India has a number of “significant human rights issues” such as “restrictions on free expression and media, including violence” and “ threats of violence, or unjustified arrests or prosecutions against journalists”, according to a recent report by the US state department.
Titled “” and released on Tuesday, the India chapter of the report also cited “terrorists and extremists perpetrating killings, violence, and intimidation” against journalists critical of the government.
“There were reports from journalists and NGOs that government officials at both the local and national levels were involved in intimidating critical media outlets through physical harassment and attacks, pressuring owners, targeting sponsors, encouraging frivolous lawsuits, and in some areas blocking communication services, such as mobile telephones and the internet, and constraining freedom of movement,” the report said.
The report has been prepared annually over the last 50 years. The 2021 iteration covers 198 countries and territories. Among other human rights issues, the report listed the following:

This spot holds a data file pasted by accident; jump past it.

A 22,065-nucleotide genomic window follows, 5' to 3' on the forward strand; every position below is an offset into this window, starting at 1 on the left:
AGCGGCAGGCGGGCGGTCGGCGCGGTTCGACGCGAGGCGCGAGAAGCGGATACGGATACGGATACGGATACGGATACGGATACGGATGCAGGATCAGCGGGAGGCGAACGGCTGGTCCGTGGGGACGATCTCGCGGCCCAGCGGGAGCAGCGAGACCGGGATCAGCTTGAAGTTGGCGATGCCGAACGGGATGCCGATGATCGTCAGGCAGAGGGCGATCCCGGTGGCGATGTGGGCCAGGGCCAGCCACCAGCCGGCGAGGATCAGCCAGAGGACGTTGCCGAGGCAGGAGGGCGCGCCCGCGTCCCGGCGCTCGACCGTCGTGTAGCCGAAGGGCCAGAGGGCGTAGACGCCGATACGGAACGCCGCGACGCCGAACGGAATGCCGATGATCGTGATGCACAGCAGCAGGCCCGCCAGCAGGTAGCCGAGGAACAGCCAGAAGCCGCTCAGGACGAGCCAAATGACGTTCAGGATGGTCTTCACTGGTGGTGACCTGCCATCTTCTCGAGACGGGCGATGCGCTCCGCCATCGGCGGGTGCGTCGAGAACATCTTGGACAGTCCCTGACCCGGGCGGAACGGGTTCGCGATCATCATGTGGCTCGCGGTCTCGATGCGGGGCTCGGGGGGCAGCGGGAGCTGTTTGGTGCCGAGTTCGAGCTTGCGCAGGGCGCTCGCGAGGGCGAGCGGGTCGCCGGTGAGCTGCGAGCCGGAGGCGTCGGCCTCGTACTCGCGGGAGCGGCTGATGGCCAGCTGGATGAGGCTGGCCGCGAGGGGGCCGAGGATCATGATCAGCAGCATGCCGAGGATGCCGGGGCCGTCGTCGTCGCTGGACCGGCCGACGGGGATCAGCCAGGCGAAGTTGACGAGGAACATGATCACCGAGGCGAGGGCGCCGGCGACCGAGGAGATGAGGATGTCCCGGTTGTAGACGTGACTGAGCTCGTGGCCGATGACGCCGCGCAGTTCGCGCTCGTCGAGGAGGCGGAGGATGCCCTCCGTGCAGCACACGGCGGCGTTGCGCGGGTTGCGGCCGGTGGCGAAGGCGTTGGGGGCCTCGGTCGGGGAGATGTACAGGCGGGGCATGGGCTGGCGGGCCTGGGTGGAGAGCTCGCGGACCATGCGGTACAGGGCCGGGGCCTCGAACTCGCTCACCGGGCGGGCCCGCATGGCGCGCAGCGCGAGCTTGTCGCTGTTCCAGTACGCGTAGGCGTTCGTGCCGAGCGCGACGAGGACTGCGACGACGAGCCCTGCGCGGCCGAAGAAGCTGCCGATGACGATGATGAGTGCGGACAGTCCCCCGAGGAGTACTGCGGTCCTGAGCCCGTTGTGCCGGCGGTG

The report noted that India had been downgraded from “free” to “partly free” in the , and said the government had blocked the Twitter accounts of several journalists who had covered the farmers’ protest last year. The by Reporters Without Borders was also cited as describing India as “very dangerous” for journalists.
Harassment and violence towards female journalists was “particularly acute” in India, the report said, with rising instances of “internet trolling” and “online and mobile harassment”.
On challenges faced by journalists from Jammu and Kashmir, the report said they “continued to face barriers to free reporting through communications and movement restrictions”. It said at least six journalists from the region were “assaulted, detained, or questioned by police”, singling out the cases of journalists Shafat Farooq, Saqib Majeed and Aakash Hassan, who were “beaten” and “assaulted” by the police.
The report also mentioned against the Wire and journalists Rana Ayyub, Saba Naqvi and Mohammad Zubair, the against Scroll executive editor Supriya Sharma, and the income tax raids on the .
Commenting on the independent media, the report said, “Independent media were active and generally expressed a wide variety of views.”